YORKSHIRE FUNGI. and received from the naval staff of the vessel those The Fungus Flora of Yorkshire. By G. Massee and ungrudging and invaluable services which the officers

C. Crossland. Yorkshire Naturalists' Union of our own Navy so invariably put at the disposal

Botanical Transactions, vol. iv. Pp. 396. (London: of the scientific members of an expedition. The in

A. Brown and Sons, Ltd., 1905.) vestigation of the marine flora was in the hands of

THE Yorkshire Naturalists' Union has held and Mrs. Weber.

maintained a high place in the history of British The course of the Siboga lay at first along the cryptogams, and its published Transactions abound coasts of the Lesser Sunda group from Java to

in records of fungi in which the county seems to Timor, then

the Flores Sea to Saleyer be peculiarly rich. It is hardly surprising, therefore, Island, and to Macassar, in Celebes, where the ex- that a scientific society of such well-proved eminence pedition was landed for a time while the ship made

should every now and then issue the results of its a trip to Surabaya. On her return the voyage was labours, originally published in its serial journal, in continued through the Macassar Straits to the Sulu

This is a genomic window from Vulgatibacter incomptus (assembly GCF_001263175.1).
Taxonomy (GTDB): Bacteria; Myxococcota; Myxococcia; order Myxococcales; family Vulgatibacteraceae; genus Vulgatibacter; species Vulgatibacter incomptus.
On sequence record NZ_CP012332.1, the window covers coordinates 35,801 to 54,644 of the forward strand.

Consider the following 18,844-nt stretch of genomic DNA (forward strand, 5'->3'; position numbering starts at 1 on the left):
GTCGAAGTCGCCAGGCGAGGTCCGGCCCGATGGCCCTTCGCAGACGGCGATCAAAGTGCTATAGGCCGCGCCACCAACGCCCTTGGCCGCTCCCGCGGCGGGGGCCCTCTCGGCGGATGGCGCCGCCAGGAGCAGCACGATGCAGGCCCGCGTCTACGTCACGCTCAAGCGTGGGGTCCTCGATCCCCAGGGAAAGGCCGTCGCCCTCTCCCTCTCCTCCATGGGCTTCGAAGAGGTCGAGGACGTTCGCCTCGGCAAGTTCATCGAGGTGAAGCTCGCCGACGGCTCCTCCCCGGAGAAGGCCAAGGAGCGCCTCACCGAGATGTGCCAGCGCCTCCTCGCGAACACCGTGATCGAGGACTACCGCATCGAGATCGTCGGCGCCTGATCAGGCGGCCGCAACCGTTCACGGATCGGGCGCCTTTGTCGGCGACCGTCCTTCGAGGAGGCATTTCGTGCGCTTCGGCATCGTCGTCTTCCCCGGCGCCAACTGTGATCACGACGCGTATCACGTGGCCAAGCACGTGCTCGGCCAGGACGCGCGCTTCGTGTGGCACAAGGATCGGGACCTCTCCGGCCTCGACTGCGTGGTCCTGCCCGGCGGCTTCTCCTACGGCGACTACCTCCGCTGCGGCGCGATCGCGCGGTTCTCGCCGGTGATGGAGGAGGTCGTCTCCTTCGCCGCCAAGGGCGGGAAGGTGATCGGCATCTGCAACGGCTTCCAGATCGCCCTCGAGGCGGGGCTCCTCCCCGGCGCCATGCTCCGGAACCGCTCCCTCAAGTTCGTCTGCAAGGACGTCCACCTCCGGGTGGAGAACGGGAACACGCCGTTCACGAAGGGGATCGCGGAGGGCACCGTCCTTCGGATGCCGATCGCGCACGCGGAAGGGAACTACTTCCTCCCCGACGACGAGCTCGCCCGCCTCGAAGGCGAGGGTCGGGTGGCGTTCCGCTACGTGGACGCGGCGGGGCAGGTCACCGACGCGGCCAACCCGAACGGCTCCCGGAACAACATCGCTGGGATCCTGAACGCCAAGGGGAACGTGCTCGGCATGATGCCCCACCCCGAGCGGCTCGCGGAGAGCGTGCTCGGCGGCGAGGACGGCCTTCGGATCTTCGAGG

the form of a separate book. Islands, then southwards across the Celebes Sea to

To do this in the case of the fungi required more Kwandang, in Celebes, northwards again

to the

initiative and enterprise than with most other cryptoSangir and Talaur groups, southwards through the gams, and the committee is to be congratulated, not Molucca Straits to Obi, and eastwards across the only on having carried the work through, since 1902, Halmahera Sea to the coast of New Guinea. From but on having done it so thoroughly and efficiently. Atjatuning, in New Guinea, the ship sailed by Ceram,

When we extend our congratulations also to the Amboyna, Buru, and Buton to Saleyer again. Here two authors responsible for the work, we may take the expedition was left during a second trip of the the opportunity of pointing out that while one is Siboga to Surabaya. When a fresh start was made an amateur field naturalist of that peculiarly enthe course lay eastward across the Banda Sea by thusiastic and accurate type for which Yorkshire Amboyna to Aru and back to Amboyna. From this has long been famous, the other is a professional place the Siboga returned to Surabaya along the mycologist of high reputation; and the combined Sunda Islands by a different roure from that which labours of the two give us all the advantages of the she had taken at starting.